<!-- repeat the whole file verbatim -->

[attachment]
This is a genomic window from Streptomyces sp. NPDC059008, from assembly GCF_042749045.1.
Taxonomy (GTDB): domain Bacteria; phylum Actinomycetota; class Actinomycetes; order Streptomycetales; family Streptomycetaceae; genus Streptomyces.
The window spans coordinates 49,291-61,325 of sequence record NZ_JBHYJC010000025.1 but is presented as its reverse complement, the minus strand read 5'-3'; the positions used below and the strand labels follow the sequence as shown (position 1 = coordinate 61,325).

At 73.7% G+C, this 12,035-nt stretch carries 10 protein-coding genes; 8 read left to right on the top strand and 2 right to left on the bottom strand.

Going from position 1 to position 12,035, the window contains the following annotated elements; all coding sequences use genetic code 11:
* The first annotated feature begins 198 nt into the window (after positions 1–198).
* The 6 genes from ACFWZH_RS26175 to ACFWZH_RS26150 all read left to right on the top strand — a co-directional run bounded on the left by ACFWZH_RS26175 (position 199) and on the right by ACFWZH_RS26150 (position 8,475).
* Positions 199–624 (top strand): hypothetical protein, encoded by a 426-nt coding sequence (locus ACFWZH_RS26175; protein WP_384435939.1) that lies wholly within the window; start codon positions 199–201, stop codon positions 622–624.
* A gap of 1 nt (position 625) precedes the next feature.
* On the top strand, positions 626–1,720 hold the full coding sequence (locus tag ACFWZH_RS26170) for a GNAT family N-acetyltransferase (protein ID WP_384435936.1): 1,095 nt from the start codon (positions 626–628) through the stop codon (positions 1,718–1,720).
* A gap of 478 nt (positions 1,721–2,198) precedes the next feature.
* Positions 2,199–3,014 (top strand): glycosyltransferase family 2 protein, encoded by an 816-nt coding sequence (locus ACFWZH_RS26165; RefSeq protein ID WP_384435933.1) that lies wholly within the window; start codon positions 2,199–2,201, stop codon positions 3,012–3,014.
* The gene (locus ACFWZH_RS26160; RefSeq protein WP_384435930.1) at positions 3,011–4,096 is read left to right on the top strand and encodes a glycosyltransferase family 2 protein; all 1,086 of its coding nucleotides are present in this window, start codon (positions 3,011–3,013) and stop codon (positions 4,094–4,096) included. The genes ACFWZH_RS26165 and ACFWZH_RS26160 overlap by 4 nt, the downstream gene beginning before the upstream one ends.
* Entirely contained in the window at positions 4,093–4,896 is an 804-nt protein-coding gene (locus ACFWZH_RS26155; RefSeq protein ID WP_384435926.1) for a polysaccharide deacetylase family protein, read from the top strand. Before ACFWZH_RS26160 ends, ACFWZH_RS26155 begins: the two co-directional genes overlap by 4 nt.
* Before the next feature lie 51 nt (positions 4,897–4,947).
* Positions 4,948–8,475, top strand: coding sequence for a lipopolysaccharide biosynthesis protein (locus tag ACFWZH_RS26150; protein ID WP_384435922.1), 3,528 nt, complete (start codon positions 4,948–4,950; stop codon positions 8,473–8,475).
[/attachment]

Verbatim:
This is a genomic window from Streptomyces sp. NPDC059008, from assembly GCF_042749045.1.
Taxonomy (GTDB): domain Bacteria; phylum Actinomycetota; class Actinomycetes; order Streptomycetales; family Streptomycetaceae; genus Streptomyces.
The window spans coordinates 49,291-61,325 of sequence record NZ_JBHYJC010000025.1 but is presented as its reverse complement, the minus strand read 5'-3'; the positions used below and the strand labels follow the sequence as shown (position 1 = coordinate 61,325).

At 73.7% G+C, this 12,035-nt stretch carries 10 protein-coding genes; 8 read left to right on the top strand and 2 right to left on the bottom strand.

Going from position 1 to position 12,035, the window contains the following annotated elements; all coding sequences use genetic code 11:
* The first annotated feature begins 198 nt into the window (after positions 1–198).
* The 6 genes from ACFWZH_RS26175 to ACFWZH_RS26150 all read left to right on the top strand — a co-directional run bounded on the left by ACFWZH_RS26175 (position 199) and on the right by ACFWZH_RS26150 (position 8,475).
* Positions 199–624 (top strand): hypothetical protein, encoded by a 426-nt coding sequence (locus ACFWZH_RS26175; protein WP_384435939.1) that lies wholly within the window; start codon positions 199–201, stop codon positions 622–624.
* A gap of 1 nt (position 625) precedes the next feature.
* On the top strand, positions 626–1,720 hold the full coding sequence (locus tag ACFWZH_RS26170) for a GNAT family N-acetyltransferase (protein ID WP_384435936.1): 1,095 nt from the start codon (positions 626–628) through the stop codon (positions 1,718–1,720).
* A gap of 478 nt (positions 1,721–2,198) precedes the next feature.
* Positions 2,199–3,014 (top strand): glycosyltransferase family 2 protein, encoded by an 816-nt coding sequence (locus ACFWZH_RS26165; RefSeq protein ID WP_384435933.1) that lies wholly within the window; start codon positions 2,199–2,201, stop codon positions 3,012–3,014.
* The gene (locus ACFWZH_RS26160; RefSeq protein WP_384435930.1) at positions 3,011–4,096 is read left to right on the top strand and encodes a glycosyltransferase family 2 protein; all 1,086 of its coding nucleotides are present in this window, start codon (positions 3,011–3,013) and stop codon (positions 4,094–4,096) included. The genes ACFWZH_RS26165 and ACFWZH_RS26160 overlap by 4 nt, the downstream gene beginning before the upstream one ends.
* Entirely contained in the window at positions 4,093–4,896 is an 804-nt protein-coding gene (locus ACFWZH_RS26155; RefSeq protein ID WP_384435926.1) for a polysaccharide deacetylase family protein, read from the top strand. Before ACFWZH_RS26160 ends, ACFWZH_RS26155 begins: the two co-directional genes overlap by 4 nt.
* Before the next feature lie 51 nt (positions 4,897–4,947).
* Positions 4,948–8,475, top strand: coding sequence for a lipopolysaccharide biosynthesis protein (locus tag ACFWZH_RS26150; protein ID WP_384435922.1), 3,528 nt, complete (start codon positions 4,948–4,950; stop codon positions 8,473–8,475).